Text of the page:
Please, Follow our Blog

Your email:

Follow Me

Browse by Tag

Download Stonepedia!

describe the image

Marble and Granite's Blog

Current Articles | RSS Feed RSS Feed

Quartzite: Just the Facts


“I’ve heard that quartzite is a great choice for my kitchen countertop, but that it’s prone to etching. Is this true?” A visitor to our Milford, CT showroom recently posed this question. In short, quartzite is not bullet-proof, but it is considered an exceptional material for use as countertops. Here’s why…

Super White QuartziteSuper White Quartzite island by Sarah Baron Design; photo via Houzz

First off…what is etching? Basically, it’s surface damage in the form of a dull mark on natural stone. It happens when acidic substances come into contact with countertops, floors, walls, or anywhere you may have natural stone that contains calcium carbonate. Some common household items are notorious for etching, including lemons, colas, red wine, ketchup, and even some cleaning products. 

To understand why quartzite may etch, it’s important to understand its origins.

Starting its life as sandstone, quartzite forms when sandstone and quartz are together, under tremendous amounts of heat and pressure. This causes the empty grains of sandstone to become filled with quartz—a process that actually makes the quartzite harder than quartz. Quartzite is a very strong and durable material that possesses a high resistance to heat and stains. Since it’s made primarily of silica, quartzite actually has a very high resistance to anything acidic (which is the culprit of etching).

But, in some quartzite slabs, there can be traces of calcium carbonate—a substance that reacts very easily to acid. If these areas come into contact with acids, this can cause localized etching. Mild etching still feels smooth and can be removed with a polishing powder. Deeper etches feel rough and may be cloudy looking. You’ll want to contact a stone restoration professional to address these etches.

Supreme White Quartzite Counters

Supreme White counters by Heartwood Kitchens; photo via Houzz

Keep in mind that quartzite also offers a resistance to absorption and a high hardness rating. On the Mohs scale of hardness (1 to 10, with 10 being the hardest), granite measures between 6 and 6.5 whereas Quartzite, on the other hand, measures around 7. So even if quartzite does come into contact with acidic materials, it will give you more time to clean up before it starts to etch.

Quartzite is extremely popular not only because of its durability, hardness, resistance to heat, scratches, and water absorption, but also because it looks a lot like marble and has granite like properties. Many quartzite colors come in shades of light grey and white, which are stylistically very popular today.

With just a few protective measures, such as choosing a honed finish over a polished finish or adding a stone sealant for an extra layer of protection, quartzite can be a beautiful countertop that offers style, practicality, and longevity.

Have more questions about quartzite, or any other surface, feel free to contact us, click Helpful Resurces or visit one of our two showroom locations.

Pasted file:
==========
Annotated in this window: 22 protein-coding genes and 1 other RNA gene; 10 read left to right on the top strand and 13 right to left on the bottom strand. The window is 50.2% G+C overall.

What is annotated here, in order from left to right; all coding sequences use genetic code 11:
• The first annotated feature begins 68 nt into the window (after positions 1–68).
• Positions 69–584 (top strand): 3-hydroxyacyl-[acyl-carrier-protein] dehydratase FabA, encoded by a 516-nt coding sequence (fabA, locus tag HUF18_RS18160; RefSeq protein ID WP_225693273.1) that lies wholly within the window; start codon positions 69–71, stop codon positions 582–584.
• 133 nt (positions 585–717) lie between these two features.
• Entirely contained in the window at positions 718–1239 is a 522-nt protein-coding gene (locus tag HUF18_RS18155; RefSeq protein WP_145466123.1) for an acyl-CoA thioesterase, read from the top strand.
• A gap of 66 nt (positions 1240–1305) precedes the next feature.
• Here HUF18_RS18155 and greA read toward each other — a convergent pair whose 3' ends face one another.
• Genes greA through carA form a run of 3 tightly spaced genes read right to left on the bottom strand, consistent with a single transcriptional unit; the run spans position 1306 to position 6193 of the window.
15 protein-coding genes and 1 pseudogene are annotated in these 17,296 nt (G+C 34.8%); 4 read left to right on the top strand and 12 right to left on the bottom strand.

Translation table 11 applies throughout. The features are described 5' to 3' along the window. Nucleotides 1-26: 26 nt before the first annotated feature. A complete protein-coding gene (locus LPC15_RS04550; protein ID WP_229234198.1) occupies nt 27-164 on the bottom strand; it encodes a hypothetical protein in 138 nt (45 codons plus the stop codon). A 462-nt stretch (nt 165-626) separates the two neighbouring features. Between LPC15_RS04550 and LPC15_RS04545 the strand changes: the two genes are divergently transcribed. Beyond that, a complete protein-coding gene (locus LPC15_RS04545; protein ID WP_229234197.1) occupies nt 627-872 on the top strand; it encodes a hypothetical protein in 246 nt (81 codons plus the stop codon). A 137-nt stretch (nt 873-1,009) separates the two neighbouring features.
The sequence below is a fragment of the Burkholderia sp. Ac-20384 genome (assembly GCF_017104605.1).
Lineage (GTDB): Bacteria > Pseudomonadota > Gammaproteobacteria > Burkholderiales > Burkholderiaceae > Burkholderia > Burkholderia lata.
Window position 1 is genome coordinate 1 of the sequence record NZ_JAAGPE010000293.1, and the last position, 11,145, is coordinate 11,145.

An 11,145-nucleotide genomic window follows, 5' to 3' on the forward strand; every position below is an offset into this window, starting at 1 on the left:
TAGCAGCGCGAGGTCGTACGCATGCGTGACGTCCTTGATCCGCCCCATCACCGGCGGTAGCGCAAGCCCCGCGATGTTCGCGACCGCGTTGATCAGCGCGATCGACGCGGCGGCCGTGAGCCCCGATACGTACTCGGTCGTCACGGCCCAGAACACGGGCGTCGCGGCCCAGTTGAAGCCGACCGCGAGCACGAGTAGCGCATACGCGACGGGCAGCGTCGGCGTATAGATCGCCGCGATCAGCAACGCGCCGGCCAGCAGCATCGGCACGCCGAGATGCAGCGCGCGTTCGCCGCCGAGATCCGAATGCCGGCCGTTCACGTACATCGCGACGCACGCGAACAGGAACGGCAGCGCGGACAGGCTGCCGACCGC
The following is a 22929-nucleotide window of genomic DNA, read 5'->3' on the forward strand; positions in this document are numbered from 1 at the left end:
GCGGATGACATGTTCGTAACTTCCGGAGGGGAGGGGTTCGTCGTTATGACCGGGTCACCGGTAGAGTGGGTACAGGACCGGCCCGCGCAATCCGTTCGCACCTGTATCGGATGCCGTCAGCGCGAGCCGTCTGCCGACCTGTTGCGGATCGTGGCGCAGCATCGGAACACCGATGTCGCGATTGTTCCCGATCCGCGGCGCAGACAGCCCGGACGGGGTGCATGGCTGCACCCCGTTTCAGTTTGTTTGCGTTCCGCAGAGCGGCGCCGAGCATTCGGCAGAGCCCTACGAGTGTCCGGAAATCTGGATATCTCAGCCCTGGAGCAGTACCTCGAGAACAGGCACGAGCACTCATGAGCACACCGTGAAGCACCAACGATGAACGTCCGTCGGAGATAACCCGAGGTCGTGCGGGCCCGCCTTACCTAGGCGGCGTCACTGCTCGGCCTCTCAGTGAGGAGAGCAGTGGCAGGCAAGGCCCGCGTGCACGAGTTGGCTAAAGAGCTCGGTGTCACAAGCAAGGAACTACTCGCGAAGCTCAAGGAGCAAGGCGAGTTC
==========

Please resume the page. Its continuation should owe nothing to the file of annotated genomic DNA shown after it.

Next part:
good article - concise , accurate, easy to read..  
but Granites are quite different 
depending on their origin , e.g Black Absolute and Galaxy Black 
and the tan South Amreicans..!
Posted @ Tuesday, October 29, 2013 10:41 AM by mike pavilon
Our granite in Toronto is mixed with this material, and the effect is awesome!
Posted @ Tuesday, October 29, 2013 3:29 PM by Thiago
Gian Luca, thank you for this article. We are often faced with clients that have received so much inaccurate information on the internet, that it becomes challenging to re-educate them with correct information. Your article is clear and concise, using basic reference to geology that the layman can understand and apply to practical use. We will be sure to share with our sales team and clients!
Posted @ Thursday, October 31, 2013 11:30 AM by Brie Pfannenbecker
First let me say thank you for your responses on quartzite, they have been extremely helpful with my decision on new countertops! I decided to go with the Super White Quartzite, however I was "advised" by the place that I bought the slabs that the Marble Institute has deemed it Marble. Now I'm nervous about my new counter tops and their durability with everyday use. Have you heard of this? Should I have them sealed again, now that they have been installed? Any info would be greatly appreciated!
Posted @ Wednesday, November 12, 2014 2:48 AM by Beverly
I'm glad you have found our info helpful. According to the vendors we buy Super White from, it is classified as a quartzite. Quartzite is a siliceous metamorphic stone. All quartzite was once a sandstone that went through a change of intense pressure, heat and movement. Sandstone commonly contains calcium carbonate, which is the basic chemistry of marble. Therefore it is possible for some calcium carbonate to remain in the quartzite which could lead to etching. The difficulty is we don't know if it is present or not. Sealing your counters will only assist in repelling stains but does not protect from etching. Be sure to wipe up spills quickly, especially if the spill has a higher acid content such as lemon juice, pickle juice, mustard etc... 
Posted @ Thursday, November 13, 2014 7:42 AM by Maureen Duffy
Post Comment
Website (optional)

Allowed tags: <a> link, <b> bold, <i> italics